7 Ways to Boost Your Foreign Lingo

Dispatches from the Road, Studying Abroad, Taiwan — By on March 15, 2010 at 12:00 pm

When Lost Girl Ashley Cheng moved to Taiwan a few months ago, she set a few simple language rules to make sure she stayed on top of her Mandarin. Picking up a second language can be really tough, especially if you’re not living in a country that speaks the language. Try Ashley’s quick tips to make language learning a little easier…


by Ashley Cheng

What’s the quickest way to pick up a new language? Date a foreign boy! My Chinese teacher told me about a student who spoke six languages fluently because she had six foreign boyfriends in a row (insert off-color joke about being sex-lingual here).

For all you travel gurus who want to steer clear of boys, the second quickest way to pick up a new language is to immerse yourself in the culture and live among native speakers. This is why I quit my job and moved to Taiwan to study Mandarin three months ago.

During our three-week break from classes, I traveled outside Taiwan with classmates, and it got me thinking about ways to keep up with my language studies while away.

If you have a passion for linguistics but don’t have the time or $$ to enroll in classes, or you want to keep practicing a language after you’ve returned home, fear not! Your language skills won’t fall by the wayside if you try these tongue twisting tips when you don’t have the means for the real deal.

  1. Make a Language Pact with a friend: My buddy and I vowed only to speak Mandarin to each other during our travels. We cheated a lot, but it did prove useful when discussing whether we thought cab drivers were trying to rip us off or how to dodge men who approached us at bars. Caution: Talking about others in front of their backs should be exercised with great care as you never really know who may understand you. We learned this the hard way trying to ditch a Polish guy on the beach. What are the chances of meeting a Polish guy in the Philippines who happens to be studying Chinese in Shanghai? Luckily, he owned up to his secret before we said anything too offensive.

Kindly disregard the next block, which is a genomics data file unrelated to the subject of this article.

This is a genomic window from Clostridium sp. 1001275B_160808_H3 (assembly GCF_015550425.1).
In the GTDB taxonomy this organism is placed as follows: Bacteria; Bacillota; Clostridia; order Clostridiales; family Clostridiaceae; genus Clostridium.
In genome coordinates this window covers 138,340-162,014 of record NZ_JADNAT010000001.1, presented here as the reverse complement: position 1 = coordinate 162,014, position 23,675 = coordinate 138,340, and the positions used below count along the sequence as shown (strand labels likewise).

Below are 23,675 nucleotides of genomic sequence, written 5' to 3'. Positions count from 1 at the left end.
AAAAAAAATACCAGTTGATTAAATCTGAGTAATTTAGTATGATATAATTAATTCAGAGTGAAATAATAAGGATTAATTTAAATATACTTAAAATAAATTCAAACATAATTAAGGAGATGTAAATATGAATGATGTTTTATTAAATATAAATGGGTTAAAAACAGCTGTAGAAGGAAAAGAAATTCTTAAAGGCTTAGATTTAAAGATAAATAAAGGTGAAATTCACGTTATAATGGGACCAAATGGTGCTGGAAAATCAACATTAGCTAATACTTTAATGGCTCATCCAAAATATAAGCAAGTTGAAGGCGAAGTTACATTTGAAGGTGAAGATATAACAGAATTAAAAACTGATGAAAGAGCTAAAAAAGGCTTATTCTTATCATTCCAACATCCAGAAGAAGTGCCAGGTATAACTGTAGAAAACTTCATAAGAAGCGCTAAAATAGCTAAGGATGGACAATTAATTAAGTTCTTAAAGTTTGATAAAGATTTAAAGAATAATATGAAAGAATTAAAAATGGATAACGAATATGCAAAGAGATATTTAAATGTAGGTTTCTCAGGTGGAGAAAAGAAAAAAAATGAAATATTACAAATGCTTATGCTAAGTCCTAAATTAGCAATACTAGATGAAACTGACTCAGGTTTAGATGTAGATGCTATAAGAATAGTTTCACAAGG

2. Keep a dictionary handy: I downloaded an electronic Chinese/English dictionary from Pleco for my phone, but there are plenty of other free and paid-for apps to choose from online. I didn’t have the extra weight of an old-fashioned dictionary, and we could look up words we didn’t know on the spot. Pleco also has a flashcard feature that allows you to save unknown words and quiz yourself later. Great for long bus rides.
  3. Buy a Foreign Glossy: I purchased a Chinese Vogue instead of bringing English magazines for beach reading. Magazines are less daunting than full books if you’re just getting started. With the help of your dictionary, you’re forced to learn new words and review old ones. If you don’t have access to foreign language magazines, try news sites or blogs.
  4. Download language podcasts: You can get tons of free lessons on iTunes as well as general news and entertainment podcasts in other languages. Play one of these instead of listening to music during a workout or commute. You can also download podcasts of essential phrases in 36 different languages for free at http://www.bbc.co.uk/languages/. The BBC language center has online lessons and games as well as RSS feeds and email newsletters with tips and new daily phrases available for French, Spanish, German and Italian.
  5. Watch foreign TV shows online: I have a friend who swears by Asian soap operas to learn languages. http://www.mysoju.com streams Japanese, Korean, and Chinese shows.
  6. Make your electronics bilingual: Switch the Internet settings on your computer or language options on your cell phone, so you’re forced to interact with your new language everyday when you make calls or check your email.
  7. Practice, Practice, Practice! If you’re learning a language that’s common, you may be able to find native speakers wherever you are. Don’t be afraid to strike up a conversation and make a new friend if you notice a stranger speaking in your second language. Chances are they’ll be delighted to meet a foreigner who appreciates their native tongue. We came across a chatty Chinese tour group at the airport. Jackpot! If you’re at home and don’t want your language skills to fade away, find a pen pal abroad or start a local language exchange. Check out http://www.livemocha.com or http://www.interpals.net for people willing to speak to you in your second language.
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  • Heidi says:

    I travel a lot and I’m trying to learn Spanish and Arabic fluently! I love these tips! I also find it really helpful to watch TV in the local language with English subtitles. This has really helped me with my Spanish! I like the idea of downloading language podcasts as well. I’ve used the Spanish Russian ones from Babel Yak: http://www.babelyak.com

  • Andi says:

    Awesome tips!!! I still think finding a foreign lover is the best way to learn a new language though! 😉

  • Mary says:

    This is absolutely true; thanks for the post! I’ve learn Spanish and I’m in the process of learning French and Italian now — they’re all beautiful languages that just roll off the tongue! And the cultures that go with them are equally fascinating of course 🙂

    I’ve learn Mandarin since I was a child but have never been 100% fluent; it’s just a little beyond me I think.. 😉